Posts Tagged: important
Homeless people in tents underneath a Los Angeles bridge. (Photo: mikeledray, via Shuytterstock)
OPINION: Gov. Newsom pledged up to $1.4 billion to attack the homeless situation. To help people on the verge of homelessness keep their apartments, Newsom is proposing a sum of $750 million, some of which will go towards subsidizing rent to keep people from falling into homelessness. He also said he would sign an executive order to provide trailers and tents as temporary housing.
A doctor examines a young patient at a hospital. (Photo: wavebreakmedia, via Shutterstock)
OPINION: A few months ago, I turned 19 years old. Approaching the last year of my teenage years should have been exciting, but instead it was bittersweet. On my birthday, I lost access to my Medi-Cal coverage and all of the preventative health care services that it provided. I spent the days leading up to my birthday rushing to complete all of the final health check-ups I could fit in, before I lost coverage – possibly forever.
A voter casts a ballot in the 2016 election in Ventura County. (Photo: Joseph Sohm, via Shutterstock)
The chatter online and in the media is all about the June 5 Primary Election. But, for those of us working in these races, the election has been ongoing for weeks. In fact, as of Memorial Day weekend, 1.25 million California voters have cast ballots, approximately 20% of the expected total turnout of by-mail and poll voters.
State Capitol in Sacramento. (Photo: Shuttesrstock)
There are ways to communicate successfully with elected officials that constituents, interest groups and even experienced lobbyists should keep in mind. So we offer a few basic tips for getting your message through, whether by writing (paper letter or email), telephoning or making a personal visit to the lawmaker’s state Capitol or district office.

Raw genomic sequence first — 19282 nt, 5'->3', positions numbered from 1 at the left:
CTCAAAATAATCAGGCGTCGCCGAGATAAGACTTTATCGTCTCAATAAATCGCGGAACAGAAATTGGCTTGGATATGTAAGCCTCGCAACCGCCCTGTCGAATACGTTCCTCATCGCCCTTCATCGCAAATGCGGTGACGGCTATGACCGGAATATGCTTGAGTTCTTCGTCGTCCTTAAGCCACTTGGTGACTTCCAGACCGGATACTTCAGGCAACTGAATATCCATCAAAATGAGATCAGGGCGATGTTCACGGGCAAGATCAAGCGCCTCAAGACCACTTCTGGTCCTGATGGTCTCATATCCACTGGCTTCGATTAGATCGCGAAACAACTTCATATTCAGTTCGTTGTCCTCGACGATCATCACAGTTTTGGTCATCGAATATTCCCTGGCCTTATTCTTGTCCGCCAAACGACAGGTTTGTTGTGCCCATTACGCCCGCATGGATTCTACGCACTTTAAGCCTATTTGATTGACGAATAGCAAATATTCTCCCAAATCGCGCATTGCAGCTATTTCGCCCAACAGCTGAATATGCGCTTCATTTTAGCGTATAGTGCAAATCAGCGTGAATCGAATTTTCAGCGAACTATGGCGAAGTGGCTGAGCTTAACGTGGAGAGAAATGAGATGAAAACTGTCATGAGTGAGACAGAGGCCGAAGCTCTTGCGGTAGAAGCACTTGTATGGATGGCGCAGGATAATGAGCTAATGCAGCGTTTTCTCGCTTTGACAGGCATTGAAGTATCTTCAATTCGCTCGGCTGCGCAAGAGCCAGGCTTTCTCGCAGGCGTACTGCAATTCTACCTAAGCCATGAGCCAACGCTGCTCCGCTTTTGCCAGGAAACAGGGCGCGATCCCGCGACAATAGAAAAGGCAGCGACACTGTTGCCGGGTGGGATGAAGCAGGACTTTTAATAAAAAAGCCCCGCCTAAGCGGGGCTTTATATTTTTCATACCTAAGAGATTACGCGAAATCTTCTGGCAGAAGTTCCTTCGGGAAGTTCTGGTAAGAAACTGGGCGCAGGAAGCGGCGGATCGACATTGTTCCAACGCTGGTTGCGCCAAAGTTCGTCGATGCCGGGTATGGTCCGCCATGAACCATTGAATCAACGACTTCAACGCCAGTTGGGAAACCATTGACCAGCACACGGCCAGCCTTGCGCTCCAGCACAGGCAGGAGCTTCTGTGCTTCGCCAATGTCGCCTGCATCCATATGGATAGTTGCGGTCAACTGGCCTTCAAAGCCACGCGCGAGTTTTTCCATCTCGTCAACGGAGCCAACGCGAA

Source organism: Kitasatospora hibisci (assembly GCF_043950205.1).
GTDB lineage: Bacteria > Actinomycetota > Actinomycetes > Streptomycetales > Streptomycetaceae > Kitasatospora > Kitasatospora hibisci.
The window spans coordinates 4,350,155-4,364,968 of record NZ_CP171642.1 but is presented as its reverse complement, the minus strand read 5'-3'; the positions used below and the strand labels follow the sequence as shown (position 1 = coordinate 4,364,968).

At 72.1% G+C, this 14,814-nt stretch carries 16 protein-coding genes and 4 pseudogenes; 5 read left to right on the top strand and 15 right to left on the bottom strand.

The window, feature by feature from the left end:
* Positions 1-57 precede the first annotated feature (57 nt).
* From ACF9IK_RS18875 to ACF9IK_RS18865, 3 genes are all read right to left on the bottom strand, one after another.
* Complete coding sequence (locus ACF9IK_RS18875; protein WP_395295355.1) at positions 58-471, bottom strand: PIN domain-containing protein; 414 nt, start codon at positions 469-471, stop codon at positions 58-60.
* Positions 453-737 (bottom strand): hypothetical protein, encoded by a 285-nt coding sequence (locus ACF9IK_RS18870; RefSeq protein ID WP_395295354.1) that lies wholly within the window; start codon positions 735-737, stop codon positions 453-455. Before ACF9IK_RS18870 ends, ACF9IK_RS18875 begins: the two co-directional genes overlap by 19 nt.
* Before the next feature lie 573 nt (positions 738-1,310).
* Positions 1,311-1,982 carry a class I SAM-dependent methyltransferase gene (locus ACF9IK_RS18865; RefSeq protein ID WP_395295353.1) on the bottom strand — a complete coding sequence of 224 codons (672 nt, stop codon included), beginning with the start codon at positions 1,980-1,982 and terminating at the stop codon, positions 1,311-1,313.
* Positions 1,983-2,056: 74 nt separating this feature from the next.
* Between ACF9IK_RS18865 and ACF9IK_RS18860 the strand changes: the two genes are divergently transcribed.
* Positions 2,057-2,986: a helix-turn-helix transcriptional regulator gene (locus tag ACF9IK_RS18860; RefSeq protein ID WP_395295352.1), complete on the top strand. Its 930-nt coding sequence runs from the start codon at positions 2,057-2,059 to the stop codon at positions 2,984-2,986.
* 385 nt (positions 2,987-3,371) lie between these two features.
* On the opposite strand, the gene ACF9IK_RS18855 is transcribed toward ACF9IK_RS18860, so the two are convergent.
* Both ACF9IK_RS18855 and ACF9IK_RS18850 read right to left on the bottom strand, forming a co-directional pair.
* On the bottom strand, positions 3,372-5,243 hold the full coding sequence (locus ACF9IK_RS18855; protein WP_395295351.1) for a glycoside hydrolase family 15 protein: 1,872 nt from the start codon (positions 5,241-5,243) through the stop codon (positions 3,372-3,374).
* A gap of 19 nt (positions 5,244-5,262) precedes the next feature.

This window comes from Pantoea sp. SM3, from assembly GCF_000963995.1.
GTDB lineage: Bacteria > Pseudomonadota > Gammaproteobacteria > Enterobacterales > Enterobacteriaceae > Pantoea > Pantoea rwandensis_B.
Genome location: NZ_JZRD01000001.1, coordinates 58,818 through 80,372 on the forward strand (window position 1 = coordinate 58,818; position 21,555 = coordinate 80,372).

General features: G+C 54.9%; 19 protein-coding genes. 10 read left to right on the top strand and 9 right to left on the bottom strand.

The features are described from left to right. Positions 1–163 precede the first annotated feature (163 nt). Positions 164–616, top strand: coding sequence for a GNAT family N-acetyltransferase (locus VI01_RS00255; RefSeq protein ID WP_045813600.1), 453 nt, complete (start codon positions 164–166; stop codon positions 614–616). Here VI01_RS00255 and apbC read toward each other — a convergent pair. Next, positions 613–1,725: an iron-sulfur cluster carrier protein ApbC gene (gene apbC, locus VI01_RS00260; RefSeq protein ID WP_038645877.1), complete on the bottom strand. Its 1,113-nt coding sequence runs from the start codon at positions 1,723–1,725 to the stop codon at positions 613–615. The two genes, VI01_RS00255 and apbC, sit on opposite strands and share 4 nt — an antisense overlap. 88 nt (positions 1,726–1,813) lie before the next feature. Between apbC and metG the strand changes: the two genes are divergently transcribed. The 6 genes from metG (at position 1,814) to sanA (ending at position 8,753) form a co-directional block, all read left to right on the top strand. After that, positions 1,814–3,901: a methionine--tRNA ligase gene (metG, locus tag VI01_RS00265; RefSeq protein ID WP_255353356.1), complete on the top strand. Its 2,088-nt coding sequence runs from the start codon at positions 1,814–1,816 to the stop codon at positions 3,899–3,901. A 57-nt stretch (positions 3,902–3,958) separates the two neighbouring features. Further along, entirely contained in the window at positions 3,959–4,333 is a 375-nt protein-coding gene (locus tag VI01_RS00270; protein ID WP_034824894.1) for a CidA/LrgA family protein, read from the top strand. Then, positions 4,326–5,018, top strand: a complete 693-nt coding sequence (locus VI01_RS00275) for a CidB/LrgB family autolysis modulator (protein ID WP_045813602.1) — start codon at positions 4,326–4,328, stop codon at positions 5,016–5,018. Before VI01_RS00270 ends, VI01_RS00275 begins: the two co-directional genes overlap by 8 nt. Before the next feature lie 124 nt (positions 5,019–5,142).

A young boy taking a vision exam. (Photo: GWImages, via Shutterstock)
OPINION: California’s optometrists have a prescription for our members of Congress this year: Don’t lose sight of our children’s vision. As discussions about the Affordable Care Act take center stage with a new President and new Congress in January, children’s vision is a prime example of the comprehensive and economically sound approach to health that is at risk if the ACA is repealed without a replacement.
An election-season shirt and tag. (Photo: IQConcept,via Shutterstock)
OPINION: It’s been called the most important election in our lifetimes. Indeed, the 2016 election will go down in history as truly unusual and at times, unpredictable. Here in California, voters have taken note, with registrations hitting a record high. But this year, the nearly 18 million California voters heading to the polls in November will face the most complex and expensive statewide election in decades.
Photo illustration: Thomas Pajot, via Shutterstock.
PPIC: Majorities of California’s likely voters strongly support three of four key ballot measures on Nov. 8, including marijuana legalization, a tax increase extension and a new tax on tobacco, according to a new survey by the Public Policy Institute of California. Support for the fourth measure surveyed, a $9 billion borrowing for school construction, was far more narrow and within the survey’s margin of error.
A walk across the flat lands of the Mojave Desert. (Photo: B. Christopher)
OPINION: Imagine a day when California produces almost 100% of its energy from clean, renewable sources such as solar, wind, and geothermal. How many lives would be saved as result of lower cancer and asthma rates? How would this help mitigate extreme weather events, public health risks, and economic problems from climate change? The benefits to California’s health would be enormous. The good news is that California is leading the way.
A powerplant at sunset. (Photo: David Crockett)
California is in the midst of multiple regulatory efforts to reduce methane emissions from natural gas and oil operations throughout the state. It’s a key opportunity to make a real dent in the state’s climate impact since methane, the primary component of natural gas, packs over 84 times the warming potential of carbon dioxide in the first 20 years after it is released unburned.
PPIC: Three out of four likely voters oppose forcing students to pay higher tuition at public colleges and universities, according to the latest survey by the Public Policy Institute of California. But most voters oppose raising taxes to meet the schools’ fiscal needs.